In my youth time passed quickly without my being aware and slowed a little in early adulthood. Eventually, as I grew much older, once again its speed accelerated and each year it seems to go faster each day. Possibly, in the twilight of my life, time may pass so quickly that I may feel that it has slowed down, but in truth, time does not slow down, only I can slow down.
Then I think of the the time when my crepuscular years will end, the time at the end of my life when I envision the days moving forward so fast, faster and faster each day, until suddenly a day becomes all days, and then I will know there will be no days, or they will seem to slow down until the collection of all the days in my life will become sludge holding no chance of new days forming.
As I think about all of this I compare my life to the billions of years it took our world to be made and it becomes poignantly clear how short my time is. If I divide my life into thirds then I have already entered the final third and in one future day I will approach my final gauntlet. This final challenge, a period of transformation from independence to dependence is something I shall not like and suddenly a feeling of hollowness enters my mind.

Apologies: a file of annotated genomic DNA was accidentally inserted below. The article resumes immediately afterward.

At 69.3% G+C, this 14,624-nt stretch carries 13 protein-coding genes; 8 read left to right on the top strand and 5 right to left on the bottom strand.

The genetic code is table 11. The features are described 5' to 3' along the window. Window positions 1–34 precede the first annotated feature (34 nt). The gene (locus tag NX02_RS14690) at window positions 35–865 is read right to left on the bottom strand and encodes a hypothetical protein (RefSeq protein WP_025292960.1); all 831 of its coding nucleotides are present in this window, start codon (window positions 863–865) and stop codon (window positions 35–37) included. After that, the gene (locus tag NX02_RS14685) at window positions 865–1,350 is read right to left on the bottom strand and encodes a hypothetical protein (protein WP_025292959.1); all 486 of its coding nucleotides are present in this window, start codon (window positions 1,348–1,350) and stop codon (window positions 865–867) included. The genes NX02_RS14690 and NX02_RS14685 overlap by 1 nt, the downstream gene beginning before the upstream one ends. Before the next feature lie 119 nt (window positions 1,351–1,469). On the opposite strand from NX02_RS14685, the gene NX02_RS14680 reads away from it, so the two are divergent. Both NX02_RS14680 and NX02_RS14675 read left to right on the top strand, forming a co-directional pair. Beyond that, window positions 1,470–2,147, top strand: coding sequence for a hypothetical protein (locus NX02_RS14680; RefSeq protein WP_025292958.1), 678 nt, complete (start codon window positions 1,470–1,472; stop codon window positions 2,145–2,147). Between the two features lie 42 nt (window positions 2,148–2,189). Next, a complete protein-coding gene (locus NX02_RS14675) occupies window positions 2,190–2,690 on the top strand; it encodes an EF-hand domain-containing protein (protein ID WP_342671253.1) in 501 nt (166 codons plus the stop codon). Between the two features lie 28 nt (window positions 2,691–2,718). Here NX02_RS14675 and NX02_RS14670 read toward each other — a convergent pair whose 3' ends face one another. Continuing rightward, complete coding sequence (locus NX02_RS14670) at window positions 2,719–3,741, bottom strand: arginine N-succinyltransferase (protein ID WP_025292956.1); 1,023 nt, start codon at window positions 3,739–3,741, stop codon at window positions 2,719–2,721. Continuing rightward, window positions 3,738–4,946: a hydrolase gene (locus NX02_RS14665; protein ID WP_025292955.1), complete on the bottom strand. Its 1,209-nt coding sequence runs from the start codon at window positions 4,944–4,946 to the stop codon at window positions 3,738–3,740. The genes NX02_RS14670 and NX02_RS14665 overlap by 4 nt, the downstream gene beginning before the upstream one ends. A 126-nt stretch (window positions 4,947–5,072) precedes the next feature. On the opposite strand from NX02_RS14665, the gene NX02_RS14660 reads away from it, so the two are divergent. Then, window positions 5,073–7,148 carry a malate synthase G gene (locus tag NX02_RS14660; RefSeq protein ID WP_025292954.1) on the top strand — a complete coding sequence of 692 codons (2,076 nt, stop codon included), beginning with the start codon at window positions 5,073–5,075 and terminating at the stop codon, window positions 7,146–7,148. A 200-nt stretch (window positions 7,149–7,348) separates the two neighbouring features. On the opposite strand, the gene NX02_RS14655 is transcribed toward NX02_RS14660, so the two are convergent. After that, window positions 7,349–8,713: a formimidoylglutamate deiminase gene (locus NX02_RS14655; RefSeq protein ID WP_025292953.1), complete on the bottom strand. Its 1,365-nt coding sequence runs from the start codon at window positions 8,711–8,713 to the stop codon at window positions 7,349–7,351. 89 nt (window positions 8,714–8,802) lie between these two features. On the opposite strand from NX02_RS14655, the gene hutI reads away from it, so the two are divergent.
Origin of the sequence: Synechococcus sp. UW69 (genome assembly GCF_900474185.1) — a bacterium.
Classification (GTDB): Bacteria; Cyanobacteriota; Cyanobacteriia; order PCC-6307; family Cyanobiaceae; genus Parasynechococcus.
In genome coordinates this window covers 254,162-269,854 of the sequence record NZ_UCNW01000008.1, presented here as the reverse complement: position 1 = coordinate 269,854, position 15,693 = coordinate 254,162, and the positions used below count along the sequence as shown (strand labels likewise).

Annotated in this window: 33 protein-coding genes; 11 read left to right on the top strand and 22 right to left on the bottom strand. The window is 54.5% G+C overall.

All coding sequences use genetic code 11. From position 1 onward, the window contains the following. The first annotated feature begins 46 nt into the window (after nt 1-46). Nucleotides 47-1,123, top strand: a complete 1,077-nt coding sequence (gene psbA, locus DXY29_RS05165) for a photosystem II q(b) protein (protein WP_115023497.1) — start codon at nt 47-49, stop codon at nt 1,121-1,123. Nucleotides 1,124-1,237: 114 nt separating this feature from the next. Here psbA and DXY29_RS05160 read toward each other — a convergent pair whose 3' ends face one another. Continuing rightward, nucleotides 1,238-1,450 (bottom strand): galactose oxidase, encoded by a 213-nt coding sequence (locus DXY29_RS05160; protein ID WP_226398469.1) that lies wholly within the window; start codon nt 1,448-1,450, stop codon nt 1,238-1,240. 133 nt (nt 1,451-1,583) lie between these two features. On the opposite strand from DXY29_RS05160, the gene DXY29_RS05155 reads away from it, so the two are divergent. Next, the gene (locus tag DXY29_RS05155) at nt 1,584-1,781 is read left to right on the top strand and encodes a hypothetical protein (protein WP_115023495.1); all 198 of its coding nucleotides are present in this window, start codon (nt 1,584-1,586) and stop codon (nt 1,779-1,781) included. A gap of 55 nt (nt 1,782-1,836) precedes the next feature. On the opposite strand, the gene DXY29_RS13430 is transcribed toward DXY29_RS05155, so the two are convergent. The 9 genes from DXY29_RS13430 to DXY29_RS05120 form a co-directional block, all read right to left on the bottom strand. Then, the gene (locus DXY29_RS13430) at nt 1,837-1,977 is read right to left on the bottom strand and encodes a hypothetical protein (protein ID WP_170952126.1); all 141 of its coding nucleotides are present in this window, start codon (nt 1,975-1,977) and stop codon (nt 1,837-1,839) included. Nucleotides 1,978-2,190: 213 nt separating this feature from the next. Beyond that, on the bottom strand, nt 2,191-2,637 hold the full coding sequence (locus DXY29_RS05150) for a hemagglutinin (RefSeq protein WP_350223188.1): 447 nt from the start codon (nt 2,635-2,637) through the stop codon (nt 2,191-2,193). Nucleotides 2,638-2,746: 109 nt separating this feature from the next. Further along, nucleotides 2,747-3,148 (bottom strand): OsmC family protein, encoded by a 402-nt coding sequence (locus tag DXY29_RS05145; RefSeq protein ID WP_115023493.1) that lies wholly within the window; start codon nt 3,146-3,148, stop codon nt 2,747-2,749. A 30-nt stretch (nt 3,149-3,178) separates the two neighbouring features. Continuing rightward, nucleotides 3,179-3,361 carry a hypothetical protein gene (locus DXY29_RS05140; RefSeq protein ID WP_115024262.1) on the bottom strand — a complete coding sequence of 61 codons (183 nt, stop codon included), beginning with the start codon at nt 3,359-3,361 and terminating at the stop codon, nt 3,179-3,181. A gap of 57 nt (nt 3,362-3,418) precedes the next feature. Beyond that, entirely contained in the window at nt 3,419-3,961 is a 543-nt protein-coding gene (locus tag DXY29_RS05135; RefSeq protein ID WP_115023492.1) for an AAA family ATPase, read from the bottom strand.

And so, my guardian stands watch, battered by what I do to myself and by the relentless passage of time. Each year a little more of my strength withers away, tiny connections in my brain that once allowed me to quickly understand and evaluate my actions slowly become porous and detach; the silent functioning of internal organs becomes less guaranteed. Hopefully, my guardian will continue to protect me from escalated deterioration as long as its form is maintained.